That was an illusion, but an even greater failure may well have arisen from the Clinton Administration’s actual achievements: creating a federal budget surplus, downsizing the government workforce, enacting an ambitious crime control law, passing the North American Free Trade Agreement, constructing a pathway for China to join the World Trade Organization, and deregulating both Wall Street finance and America’s vast telecommunications infrastructure. Wall Street boomed and unemployment dropped, but in the end, none of these reforms moved the nation toward the economic stability, social equality, or global democratic resurgence. Trade with China, the Clintonites had prophesied, would undoubtedly create the conditions for a free press, entrepreneurial freedom, and the autonomy, individual and organizational, necessary to sustain a robust civil society in that ancient nation. They were convinced that democratic effervesce was sure to accompany all those new cell phones, stock markets, and supermarkets.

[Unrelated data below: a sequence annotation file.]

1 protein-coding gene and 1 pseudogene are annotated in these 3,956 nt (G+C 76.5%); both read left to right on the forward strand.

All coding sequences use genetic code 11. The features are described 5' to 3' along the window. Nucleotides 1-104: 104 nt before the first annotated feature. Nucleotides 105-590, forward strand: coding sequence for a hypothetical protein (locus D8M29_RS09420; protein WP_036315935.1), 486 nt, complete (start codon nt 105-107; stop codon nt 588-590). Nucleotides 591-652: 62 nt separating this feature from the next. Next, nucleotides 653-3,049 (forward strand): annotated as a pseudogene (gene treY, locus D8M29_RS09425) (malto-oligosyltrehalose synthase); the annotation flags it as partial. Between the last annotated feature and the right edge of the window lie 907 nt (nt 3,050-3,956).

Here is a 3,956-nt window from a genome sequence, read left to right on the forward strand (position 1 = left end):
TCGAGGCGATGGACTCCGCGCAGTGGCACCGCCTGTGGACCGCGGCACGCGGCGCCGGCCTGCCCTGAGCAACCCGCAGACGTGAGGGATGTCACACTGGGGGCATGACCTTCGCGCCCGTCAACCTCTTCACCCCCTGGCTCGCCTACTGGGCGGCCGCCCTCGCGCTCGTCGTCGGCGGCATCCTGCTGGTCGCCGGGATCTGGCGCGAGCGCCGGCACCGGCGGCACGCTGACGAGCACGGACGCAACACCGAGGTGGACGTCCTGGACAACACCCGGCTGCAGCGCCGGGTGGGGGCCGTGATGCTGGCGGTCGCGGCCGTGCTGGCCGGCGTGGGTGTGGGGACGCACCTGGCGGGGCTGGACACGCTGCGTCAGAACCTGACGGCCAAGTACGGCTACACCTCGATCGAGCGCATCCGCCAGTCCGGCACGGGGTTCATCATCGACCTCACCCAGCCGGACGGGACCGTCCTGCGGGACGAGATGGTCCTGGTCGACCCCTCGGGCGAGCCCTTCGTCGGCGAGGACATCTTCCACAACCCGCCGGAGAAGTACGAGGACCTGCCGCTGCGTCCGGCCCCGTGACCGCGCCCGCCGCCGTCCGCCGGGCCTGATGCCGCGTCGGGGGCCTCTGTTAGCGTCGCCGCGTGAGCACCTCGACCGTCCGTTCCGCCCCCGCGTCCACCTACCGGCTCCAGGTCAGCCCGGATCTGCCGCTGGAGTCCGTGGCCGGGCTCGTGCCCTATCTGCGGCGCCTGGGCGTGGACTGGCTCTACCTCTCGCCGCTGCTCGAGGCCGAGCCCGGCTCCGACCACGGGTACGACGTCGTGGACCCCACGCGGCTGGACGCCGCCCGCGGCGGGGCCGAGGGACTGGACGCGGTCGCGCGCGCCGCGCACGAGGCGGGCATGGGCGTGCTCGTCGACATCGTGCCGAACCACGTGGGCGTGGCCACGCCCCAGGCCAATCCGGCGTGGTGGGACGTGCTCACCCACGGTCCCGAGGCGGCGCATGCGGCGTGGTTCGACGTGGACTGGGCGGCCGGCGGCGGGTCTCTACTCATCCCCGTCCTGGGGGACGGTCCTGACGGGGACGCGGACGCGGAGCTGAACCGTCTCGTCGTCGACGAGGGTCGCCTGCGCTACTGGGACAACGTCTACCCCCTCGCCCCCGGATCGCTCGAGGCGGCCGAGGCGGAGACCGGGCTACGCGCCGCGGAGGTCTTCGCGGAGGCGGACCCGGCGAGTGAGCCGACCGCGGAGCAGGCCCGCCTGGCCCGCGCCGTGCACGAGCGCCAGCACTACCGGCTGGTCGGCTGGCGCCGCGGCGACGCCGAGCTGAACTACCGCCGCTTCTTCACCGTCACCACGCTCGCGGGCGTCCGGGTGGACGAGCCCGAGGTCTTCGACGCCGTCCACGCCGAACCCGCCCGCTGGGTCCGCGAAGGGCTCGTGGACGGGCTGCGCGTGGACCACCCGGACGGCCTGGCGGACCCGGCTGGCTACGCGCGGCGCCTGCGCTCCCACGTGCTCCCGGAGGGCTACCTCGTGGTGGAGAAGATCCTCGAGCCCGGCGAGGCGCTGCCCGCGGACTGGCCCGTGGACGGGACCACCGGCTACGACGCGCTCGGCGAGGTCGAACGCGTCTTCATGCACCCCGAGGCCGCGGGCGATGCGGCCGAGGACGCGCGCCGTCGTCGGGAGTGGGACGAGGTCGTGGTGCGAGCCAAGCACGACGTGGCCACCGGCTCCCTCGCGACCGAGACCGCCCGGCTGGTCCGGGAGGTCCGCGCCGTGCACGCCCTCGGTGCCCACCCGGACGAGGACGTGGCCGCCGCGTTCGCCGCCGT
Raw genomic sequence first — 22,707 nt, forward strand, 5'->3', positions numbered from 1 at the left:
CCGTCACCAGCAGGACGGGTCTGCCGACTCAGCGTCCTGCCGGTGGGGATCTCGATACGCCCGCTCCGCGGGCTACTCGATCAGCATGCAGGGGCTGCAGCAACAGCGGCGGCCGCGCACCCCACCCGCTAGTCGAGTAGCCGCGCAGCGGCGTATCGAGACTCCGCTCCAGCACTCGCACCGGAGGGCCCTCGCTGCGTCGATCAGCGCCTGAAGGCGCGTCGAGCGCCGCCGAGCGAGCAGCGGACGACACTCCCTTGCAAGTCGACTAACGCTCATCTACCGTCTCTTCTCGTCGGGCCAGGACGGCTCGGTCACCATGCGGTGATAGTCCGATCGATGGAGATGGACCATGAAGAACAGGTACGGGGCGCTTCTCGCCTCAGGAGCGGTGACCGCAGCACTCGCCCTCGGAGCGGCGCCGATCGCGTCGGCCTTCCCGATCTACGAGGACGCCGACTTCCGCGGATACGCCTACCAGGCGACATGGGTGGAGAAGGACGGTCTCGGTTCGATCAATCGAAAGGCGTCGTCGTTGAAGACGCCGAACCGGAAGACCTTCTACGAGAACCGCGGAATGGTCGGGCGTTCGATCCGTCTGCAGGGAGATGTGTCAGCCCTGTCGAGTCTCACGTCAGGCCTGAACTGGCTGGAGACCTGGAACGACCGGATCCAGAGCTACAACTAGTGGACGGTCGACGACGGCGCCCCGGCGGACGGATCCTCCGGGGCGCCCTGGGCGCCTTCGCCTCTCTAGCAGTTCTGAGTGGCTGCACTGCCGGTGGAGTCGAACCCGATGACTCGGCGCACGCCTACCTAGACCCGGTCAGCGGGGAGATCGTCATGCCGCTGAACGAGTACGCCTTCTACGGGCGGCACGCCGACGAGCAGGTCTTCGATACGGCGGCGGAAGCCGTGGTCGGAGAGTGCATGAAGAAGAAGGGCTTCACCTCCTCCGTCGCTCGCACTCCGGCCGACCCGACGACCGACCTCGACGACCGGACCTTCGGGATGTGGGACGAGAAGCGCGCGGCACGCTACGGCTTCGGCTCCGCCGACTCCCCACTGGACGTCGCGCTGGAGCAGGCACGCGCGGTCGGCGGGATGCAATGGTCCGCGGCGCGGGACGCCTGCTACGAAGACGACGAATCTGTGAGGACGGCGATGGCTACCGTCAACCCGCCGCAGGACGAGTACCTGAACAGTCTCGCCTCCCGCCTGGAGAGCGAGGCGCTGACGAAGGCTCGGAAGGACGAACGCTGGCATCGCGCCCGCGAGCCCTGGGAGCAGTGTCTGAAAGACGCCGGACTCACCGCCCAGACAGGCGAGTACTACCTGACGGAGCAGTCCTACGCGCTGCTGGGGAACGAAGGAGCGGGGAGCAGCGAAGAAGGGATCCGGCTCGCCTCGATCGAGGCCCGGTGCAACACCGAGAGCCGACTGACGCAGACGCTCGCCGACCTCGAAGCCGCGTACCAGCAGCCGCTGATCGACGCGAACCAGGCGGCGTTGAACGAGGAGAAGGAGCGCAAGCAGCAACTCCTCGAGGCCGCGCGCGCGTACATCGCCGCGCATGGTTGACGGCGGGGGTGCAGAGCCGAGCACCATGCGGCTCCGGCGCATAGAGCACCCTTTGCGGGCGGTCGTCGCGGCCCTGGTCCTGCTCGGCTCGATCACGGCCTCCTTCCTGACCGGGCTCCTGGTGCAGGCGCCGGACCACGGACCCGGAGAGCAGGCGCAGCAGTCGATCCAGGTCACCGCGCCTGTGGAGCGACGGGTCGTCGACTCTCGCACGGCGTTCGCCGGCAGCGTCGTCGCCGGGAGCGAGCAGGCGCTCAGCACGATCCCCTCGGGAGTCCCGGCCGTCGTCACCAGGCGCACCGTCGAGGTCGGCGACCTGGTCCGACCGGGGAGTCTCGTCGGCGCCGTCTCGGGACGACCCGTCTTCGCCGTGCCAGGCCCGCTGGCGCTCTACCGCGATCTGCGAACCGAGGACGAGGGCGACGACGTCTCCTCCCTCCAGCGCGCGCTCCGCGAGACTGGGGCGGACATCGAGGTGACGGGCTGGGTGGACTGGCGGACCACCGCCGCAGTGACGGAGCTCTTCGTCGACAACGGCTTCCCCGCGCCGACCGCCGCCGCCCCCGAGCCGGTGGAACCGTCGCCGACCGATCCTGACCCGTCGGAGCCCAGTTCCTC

Moreover, virtually every legislative victory scored by the Clinton Administration, especially in the years after 1994, faced significant opposition from within his own party. On many Clinton initiatives, especially those involving trade and financial deregulation, the White House relied on Republican votes, while a large fraction of the Democrats, sometimes even a majority, stood in opposition to their own president. Clinton was a dreadful party leader.